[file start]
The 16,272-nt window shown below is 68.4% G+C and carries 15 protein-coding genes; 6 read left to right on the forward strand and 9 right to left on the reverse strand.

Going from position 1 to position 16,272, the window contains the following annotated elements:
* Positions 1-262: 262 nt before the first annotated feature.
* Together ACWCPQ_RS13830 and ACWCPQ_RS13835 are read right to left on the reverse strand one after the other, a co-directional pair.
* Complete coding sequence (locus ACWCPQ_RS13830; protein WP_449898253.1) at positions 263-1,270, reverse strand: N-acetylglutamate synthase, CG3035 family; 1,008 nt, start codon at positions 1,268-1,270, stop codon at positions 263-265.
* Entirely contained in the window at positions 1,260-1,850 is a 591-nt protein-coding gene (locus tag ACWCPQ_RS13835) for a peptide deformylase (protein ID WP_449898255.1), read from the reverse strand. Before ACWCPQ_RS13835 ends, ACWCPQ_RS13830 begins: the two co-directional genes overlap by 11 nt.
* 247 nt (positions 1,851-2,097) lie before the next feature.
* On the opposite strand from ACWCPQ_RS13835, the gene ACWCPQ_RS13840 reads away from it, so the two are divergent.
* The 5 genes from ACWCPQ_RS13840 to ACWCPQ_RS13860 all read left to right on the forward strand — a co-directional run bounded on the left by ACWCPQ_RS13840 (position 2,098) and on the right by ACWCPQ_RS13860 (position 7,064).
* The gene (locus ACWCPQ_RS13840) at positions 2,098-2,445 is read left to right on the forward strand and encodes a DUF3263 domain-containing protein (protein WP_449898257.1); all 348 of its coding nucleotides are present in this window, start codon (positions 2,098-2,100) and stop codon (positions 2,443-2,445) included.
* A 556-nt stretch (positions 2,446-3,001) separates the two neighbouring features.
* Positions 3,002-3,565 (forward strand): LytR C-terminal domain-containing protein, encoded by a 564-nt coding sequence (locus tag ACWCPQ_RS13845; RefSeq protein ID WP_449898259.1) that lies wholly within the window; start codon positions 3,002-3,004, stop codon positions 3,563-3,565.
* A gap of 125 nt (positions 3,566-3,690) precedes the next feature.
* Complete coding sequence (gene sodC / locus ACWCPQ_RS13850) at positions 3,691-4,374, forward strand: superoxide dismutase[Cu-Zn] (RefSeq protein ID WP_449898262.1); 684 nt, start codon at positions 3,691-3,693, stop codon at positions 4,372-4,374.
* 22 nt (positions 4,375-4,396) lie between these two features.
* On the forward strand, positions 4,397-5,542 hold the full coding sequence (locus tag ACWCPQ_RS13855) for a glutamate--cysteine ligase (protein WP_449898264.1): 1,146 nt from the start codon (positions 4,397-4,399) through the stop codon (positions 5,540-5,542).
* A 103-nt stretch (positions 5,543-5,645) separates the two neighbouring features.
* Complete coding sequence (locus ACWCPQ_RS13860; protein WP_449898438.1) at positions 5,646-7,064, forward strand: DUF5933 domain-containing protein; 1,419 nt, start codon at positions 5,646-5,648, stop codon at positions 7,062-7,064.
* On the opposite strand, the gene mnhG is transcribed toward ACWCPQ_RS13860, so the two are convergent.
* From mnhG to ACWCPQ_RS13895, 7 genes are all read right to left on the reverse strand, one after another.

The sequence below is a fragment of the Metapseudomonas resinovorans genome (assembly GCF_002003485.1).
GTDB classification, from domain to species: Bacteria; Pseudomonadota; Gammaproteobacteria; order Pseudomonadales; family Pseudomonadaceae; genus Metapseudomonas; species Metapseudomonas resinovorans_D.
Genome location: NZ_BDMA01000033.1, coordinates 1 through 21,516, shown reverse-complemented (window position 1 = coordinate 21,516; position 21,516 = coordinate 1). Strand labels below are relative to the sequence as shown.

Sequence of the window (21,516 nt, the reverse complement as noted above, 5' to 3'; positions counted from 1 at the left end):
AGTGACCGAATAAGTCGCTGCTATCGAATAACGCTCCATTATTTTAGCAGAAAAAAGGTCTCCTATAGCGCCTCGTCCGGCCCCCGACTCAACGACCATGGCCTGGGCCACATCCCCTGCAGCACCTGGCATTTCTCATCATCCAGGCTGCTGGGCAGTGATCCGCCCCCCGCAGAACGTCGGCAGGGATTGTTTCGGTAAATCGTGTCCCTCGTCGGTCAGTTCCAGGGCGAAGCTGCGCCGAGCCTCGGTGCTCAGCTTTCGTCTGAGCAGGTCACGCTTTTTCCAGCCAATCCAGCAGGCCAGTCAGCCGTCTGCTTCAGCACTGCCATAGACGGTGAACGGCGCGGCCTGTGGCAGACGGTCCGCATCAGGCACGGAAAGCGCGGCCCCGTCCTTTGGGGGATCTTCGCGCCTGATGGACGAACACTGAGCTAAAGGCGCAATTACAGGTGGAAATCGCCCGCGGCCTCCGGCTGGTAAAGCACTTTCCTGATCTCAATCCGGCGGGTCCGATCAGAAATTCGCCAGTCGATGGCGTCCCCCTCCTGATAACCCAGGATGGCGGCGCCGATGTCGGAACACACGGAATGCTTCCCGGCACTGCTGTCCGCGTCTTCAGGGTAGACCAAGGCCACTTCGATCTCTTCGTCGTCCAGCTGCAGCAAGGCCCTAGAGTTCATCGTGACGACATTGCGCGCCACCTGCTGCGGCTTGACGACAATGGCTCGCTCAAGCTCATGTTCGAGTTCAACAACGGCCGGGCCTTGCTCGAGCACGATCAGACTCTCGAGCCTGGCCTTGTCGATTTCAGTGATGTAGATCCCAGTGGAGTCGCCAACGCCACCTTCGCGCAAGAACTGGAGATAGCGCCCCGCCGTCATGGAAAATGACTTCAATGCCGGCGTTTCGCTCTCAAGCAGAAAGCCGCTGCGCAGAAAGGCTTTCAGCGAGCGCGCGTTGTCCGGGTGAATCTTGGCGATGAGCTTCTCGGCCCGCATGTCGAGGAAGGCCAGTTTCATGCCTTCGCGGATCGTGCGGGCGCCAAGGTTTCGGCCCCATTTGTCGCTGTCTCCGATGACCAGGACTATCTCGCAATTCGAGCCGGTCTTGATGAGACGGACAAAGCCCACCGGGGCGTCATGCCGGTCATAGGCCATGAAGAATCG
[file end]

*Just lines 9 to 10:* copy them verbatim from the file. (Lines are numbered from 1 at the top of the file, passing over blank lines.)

* The 5 genes from ACWCPQ_RS13840 to ACWCPQ_RS13860 all read left to right on the forward strand — a co-directional run bounded on the left by ACWCPQ_RS13840 (position 2,098) and on the right by ACWCPQ_RS13860 (position 7,064).
* The gene (locus ACWCPQ_RS13840) at positions 2,098-2,445 is read left to right on the forward strand and encodes a DUF3263 domain-containing protein (protein WP_449898257.1); all 348 of its coding nucleotides are present in this window, start codon (positions 2,098-2,100) and stop codon (positions 2,443-2,445) included.